Here’s where many seminaries fail. Impatient to produce profound interpreters of the Greek New Testament, they rush through producing readers of the Greek language. The movement is away from learning a language to merely learning a text. But reading doesn’t work like that. What would we think of a Russian speaker who wanted to study the novels of James Joyce, but who started writing critical articles before being able to read Joyce without two grammars, a dictionary, and a Russian translation in hand? Also, he speaks and writes almost no English. We would not expect any quality work. We would rightly suspect that those critical articles really cover the Russian translation of Joyce, with just enough English references worked in to make the author appear conversant with the English.

This is what most seminarians do. After a year of beginning Greek, which often consists of pages of charts and paradigms rather than any real Greek, the student enters an “exegesis” class, in which he is expected for the first time to read more than a sentence-length segment. Even after several years, few can sit down, open up their GNT, and simply read. Obviously, these students are not nearly capable of exegeting Greek. Since they cannot actually read and understand Greek, they craft clunky, overly literal English translations and exegete those. In short, Greek exegesis classes are self-congratulatory smoke-and-mirrors shows.

If we believe that Greek really does benefit the student of Scripture, as I believe it does, the standards must be raised. Students must become competent readers, then competent Greek readers. It’s not impossible. It’s just that after a century of atrophy, it’s hard for the seminaries to remember the feeling of strength. Below is a college entrance exam from 1897. It requires students to translate an English paragraph into Greek. Most seminary graduates today could not even read the Greek text of Xenophon on which this paragraph is based. But they could once, so there is hope for the future if we are willing to embrace the hard work.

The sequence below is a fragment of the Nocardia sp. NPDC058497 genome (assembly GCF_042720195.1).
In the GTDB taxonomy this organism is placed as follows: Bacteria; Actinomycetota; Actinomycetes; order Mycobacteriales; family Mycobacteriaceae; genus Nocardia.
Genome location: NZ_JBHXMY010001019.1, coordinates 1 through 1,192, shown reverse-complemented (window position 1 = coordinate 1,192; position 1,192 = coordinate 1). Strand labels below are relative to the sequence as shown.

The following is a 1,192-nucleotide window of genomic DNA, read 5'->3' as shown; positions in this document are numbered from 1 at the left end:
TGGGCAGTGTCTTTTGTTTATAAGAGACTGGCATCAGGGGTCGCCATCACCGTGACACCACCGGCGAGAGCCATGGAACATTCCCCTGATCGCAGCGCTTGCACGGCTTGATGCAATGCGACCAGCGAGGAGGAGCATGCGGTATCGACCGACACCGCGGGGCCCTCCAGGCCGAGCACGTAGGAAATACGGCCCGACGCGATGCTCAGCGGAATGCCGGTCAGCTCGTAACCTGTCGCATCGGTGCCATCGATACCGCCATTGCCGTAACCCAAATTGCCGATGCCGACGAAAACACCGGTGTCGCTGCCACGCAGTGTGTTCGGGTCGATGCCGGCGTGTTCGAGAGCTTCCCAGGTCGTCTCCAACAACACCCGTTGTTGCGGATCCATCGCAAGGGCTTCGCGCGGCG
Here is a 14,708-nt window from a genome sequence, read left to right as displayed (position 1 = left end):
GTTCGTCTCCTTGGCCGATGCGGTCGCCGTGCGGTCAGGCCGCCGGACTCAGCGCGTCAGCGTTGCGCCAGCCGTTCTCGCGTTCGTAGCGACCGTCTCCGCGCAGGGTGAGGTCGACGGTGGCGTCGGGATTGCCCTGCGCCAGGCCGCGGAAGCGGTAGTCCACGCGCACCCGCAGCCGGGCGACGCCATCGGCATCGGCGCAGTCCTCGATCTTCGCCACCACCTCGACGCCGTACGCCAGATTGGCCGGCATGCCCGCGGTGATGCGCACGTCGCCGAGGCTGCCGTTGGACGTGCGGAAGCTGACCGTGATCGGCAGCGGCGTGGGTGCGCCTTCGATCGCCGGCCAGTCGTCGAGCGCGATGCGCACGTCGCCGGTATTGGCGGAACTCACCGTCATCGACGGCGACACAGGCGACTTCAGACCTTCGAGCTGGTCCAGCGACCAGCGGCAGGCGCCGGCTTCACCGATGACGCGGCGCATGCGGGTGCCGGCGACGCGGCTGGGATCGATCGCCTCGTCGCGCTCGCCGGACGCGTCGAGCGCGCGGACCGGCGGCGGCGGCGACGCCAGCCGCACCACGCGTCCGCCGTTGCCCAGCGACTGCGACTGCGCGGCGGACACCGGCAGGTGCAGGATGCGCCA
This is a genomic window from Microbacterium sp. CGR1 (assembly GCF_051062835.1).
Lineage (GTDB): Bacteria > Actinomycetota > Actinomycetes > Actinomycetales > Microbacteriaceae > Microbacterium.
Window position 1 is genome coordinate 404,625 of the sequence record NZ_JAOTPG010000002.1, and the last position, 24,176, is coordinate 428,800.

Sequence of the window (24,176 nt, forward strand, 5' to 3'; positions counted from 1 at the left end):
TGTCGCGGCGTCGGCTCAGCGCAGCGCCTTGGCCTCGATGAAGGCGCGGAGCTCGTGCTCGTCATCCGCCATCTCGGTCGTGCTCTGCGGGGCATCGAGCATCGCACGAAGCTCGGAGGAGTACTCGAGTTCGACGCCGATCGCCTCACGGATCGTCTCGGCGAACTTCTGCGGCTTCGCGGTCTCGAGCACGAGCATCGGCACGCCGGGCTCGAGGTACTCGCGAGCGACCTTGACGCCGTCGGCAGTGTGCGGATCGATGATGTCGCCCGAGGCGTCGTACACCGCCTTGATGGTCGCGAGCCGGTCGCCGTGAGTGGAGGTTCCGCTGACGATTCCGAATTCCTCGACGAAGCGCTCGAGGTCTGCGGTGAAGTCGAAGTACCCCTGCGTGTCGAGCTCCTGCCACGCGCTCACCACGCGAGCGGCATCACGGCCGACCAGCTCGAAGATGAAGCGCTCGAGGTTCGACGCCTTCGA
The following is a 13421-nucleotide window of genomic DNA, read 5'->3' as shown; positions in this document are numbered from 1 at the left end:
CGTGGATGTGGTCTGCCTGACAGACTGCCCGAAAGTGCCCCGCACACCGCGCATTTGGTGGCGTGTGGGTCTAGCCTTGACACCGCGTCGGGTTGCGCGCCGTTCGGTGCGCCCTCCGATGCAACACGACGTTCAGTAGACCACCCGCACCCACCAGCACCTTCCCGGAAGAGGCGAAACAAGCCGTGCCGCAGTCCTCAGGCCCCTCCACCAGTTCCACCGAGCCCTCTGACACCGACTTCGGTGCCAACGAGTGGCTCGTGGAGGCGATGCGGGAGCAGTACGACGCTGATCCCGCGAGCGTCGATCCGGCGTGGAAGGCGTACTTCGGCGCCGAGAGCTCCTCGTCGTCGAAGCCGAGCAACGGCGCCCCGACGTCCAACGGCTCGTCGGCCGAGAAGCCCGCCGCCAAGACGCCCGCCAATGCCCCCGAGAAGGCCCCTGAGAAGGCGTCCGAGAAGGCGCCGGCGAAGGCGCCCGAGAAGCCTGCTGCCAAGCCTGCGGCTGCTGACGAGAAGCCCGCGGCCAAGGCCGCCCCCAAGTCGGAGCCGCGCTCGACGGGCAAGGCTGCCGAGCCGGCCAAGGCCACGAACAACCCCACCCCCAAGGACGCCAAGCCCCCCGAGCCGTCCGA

Published in: on February 23, 2011 at 2:13 pm  Comments (2)  
Tags: ,

The URI to TrackBack this entry is:

RSS feed for comments on this post.

2 CommentsLeave a comment

  1. […] the whole post here. He articulates many things that I wholeheartedly agree with, and hopefully I will be able to work […]

  2. I agree, one has to learn to read first. How can one hope to understand what an author is saying if one doesn’t understand the language they are writing in? But, as you say, one gets the impression that students in theological colleges and seminaries are being trained in so-called exegesis from the Greek New Testament before they can read it. This is so obviously absurd that it is quite difficult to explain why, to those to whom it is not at all obvious, and you have done a good job of spelling it out. Andrew

Leave a Reply

Fill in your details below or click an icon to log in: Logo

You are commenting using your account. Log Out / Change )

Twitter picture

You are commenting using your Twitter account. Log Out / Change )

Facebook photo

You are commenting using your Facebook account. Log Out / Change )

Google+ photo

You are commenting using your Google+ account. Log Out / Change )

Connecting to %s

%d bloggers like this: